I fear that the following review may give away too much of Chantal Akerman’s No Home Movie; but, I question how much there lies in its plot to spoil. Visually, the film captures a day in the life of your grandmother. It’s nothing you haven’t seen before. The movie, showing at Cornell Cinema this Thursday, begins with five minutes of a tree blowing in the wind. Five minutes for you to believe the film must have broken. Five minutes for you to get up and leave, being reminded of all the finals you could, and maybe should be studying for. Five minutes. Then, the camera switches. It turns to shoot another, even quieter scene — shocking only in its comparative decrease in interest. Who knew a rustling tree could be so captivating? And, as I look again at the time, I wonder what I’m missing — not just in the sense of what other activities could be filling my time, but within the theme, the plot and the story. I hope that my following review may convince you to endure the first twenty minutes of seemingly directionless observation. No Home Movie is puzzling.
The first fifth of the film is productive in reminding me of my to-do list. While the movie is slowly shifting from one nearly unmoving scene to another, I compound a more cohesive list of obligations than I do in even the sleepless hours of prelim season. The first twenty minutes of No Home Movie are an anxiety attack waiting to happen. Watching an unnamed woman, strangely reminiscent of my own grandmother, move about her home, I feel remorseful. I’m hit with a pang of guilt for 1). “forgetting” to call my grandmother and 2). loathing her interior decorating because, in comparison to Akerman’s scenery, my “Mom’s mom” home belongs in Vogue. My apologies consume me as the camera turns to another dreadfully disinteresting scene, this one even more unclear as the camera accidentally blurs out of focus. No Home Movie begins all too much like a home movie. And not the cute kind that you watch on Christmas Eve, not the one where you blew out the candles on your fourth birthday and accidentally drooled on the cake — the kind that your grandmother takes when she forgets she’s recording.
But, behold, minute twenty-one. The woman, “grandma” for our purposes, Skypes an old friend who asks the one question I’ve been wondering since the film began: “Tell me, why are you filming like that?” Grandma answers, “Because I want to show that there is no distance in the world.” And, finally, the film has a purpose other than to make me miss my grandmother’s wallpapered living room. I rub the sleep out of my eyes and continue watching. I feel renewed hope in the film and await the conviction that we are near.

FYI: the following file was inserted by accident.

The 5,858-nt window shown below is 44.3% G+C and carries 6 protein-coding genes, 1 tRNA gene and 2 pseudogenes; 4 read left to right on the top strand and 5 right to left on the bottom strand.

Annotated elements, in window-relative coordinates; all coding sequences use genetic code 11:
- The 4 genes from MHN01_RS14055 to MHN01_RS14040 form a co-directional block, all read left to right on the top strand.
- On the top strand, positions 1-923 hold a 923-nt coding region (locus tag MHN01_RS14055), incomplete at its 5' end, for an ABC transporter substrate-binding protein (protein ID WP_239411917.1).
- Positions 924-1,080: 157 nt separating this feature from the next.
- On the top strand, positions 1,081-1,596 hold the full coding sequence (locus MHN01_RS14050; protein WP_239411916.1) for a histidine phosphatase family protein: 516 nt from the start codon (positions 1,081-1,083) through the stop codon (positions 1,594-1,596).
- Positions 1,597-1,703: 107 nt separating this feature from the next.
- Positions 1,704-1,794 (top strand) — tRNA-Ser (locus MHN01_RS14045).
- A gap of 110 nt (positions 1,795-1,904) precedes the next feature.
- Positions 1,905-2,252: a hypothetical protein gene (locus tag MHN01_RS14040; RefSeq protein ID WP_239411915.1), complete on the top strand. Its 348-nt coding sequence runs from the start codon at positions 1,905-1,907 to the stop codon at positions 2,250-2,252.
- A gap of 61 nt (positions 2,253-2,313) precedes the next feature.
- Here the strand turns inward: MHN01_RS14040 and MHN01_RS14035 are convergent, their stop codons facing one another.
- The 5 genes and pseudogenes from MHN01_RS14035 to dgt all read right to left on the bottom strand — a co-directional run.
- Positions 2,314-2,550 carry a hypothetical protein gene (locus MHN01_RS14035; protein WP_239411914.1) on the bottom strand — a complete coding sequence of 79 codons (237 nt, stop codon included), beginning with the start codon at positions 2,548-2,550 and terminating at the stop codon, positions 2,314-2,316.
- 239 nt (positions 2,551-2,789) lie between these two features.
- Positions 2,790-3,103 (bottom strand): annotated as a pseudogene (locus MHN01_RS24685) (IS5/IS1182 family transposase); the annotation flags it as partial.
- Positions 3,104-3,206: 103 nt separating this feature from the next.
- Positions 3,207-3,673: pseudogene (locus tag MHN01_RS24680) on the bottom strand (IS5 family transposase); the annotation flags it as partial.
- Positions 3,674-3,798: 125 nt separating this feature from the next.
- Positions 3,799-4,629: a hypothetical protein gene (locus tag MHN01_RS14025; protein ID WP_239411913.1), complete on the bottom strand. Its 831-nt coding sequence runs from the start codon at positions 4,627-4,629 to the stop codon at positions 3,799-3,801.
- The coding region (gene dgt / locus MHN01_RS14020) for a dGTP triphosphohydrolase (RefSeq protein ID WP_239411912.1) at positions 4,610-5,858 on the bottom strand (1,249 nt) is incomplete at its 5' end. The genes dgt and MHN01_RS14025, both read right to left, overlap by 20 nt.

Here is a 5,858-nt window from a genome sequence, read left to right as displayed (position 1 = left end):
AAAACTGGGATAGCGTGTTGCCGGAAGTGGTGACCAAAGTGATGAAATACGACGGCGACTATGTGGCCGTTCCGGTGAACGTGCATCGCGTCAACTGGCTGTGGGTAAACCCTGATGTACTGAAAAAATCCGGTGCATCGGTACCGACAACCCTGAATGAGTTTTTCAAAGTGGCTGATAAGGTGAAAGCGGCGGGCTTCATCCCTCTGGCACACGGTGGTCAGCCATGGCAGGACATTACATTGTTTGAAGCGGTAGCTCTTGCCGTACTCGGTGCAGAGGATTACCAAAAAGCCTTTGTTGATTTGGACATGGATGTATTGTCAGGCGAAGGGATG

Slowly, as is characteristic of the documentary, Chantal, the grandmother I identified earlier, gains a name and her filming gathers meaning. The quiet shifting from scene to scene — from living room to kitchen to lawn chair to bathtub — ironically captures the passage of time. Despite the seeming constancy of the lawn chair on the grass and the tree blowing in the wind, Chantal and her mother have both grown old. Despite the sameness, time moves forward. The once fashionable tiled walls of Chantal’s home are outdated and the distance between then and now dissolves. The seeming stillness becomes powerfully symbolic of Chantal’s old age and her mother’s slow death. It becomes clear that the friend Chantal Skypes with is her mother, a woman lovingly slipping away from life. I learn through their conversations that the two women are Belgian survivors of the Holocaust. German troops forced Chantal’s mother back to Poland during the war to endure Auschwitz. The tragedy Chantal’s mother has faced shocks me in relation to the quiet, unmoving, mundane scenery. No Home Movie, causes viewers to see how things can slip away. Just as Chantal and her friend comment on how there’s no mustard left in the fridge, they remember the insidious progress of German troops in Belgium. The calm scenery becomes disquieting. Time slips away from the women, but their memories of World War II remain fixed. The massacre against Belgium Jews suddenly resides in every corner of Chantal’s home. Their memories are felt even in silly conversations about the ugliness of their napkins and the variant sizes of pickles.
Ultimately, No Home Movie interjects powerful comments into a seemingly directionless film of shifting camera angles and quiet conversations. Chantal says to her loving mother that she continues filming because she “wants to show how small the world is.” She succeeds in every sense of her statement: dissolving time with memories, filming universal scenes of lawn chairs and Cheerios, and reminding me of my own aging grandparents. Depending on how you choose to perceive it, the film is slow or timeless. Each scene is dull or powerful. Each remark is emotionless or saddening. Despite my initial shock at the prosaic purposelessness of the film, I am left with a feeling of heaviness. The relationship between Chantal and her mother, and Chantal’s characteristic silliness, leave me touched and contemplative. Their simple life, moving ever steadily toward its end, is at once endearing and deeply sorrowful. No Home Movie is a film of impressions. If it keeps you in the theatre long enough to listen, it touches on a compassionate human note. It reminds viewers that life is short. So, if you have two hours to spare looking mostly at the inside of someone’s home (which apparently I did) you will love No Home Movie. If not, then take three minutes and call your grandmother. She misses you.
No Home Movie plays this Thursday May 6 at Cornell Cinema. Tickets are available at the door.
Julia Curley is a freshman in the College of Arts and Sciences. She can be reached email@example.com.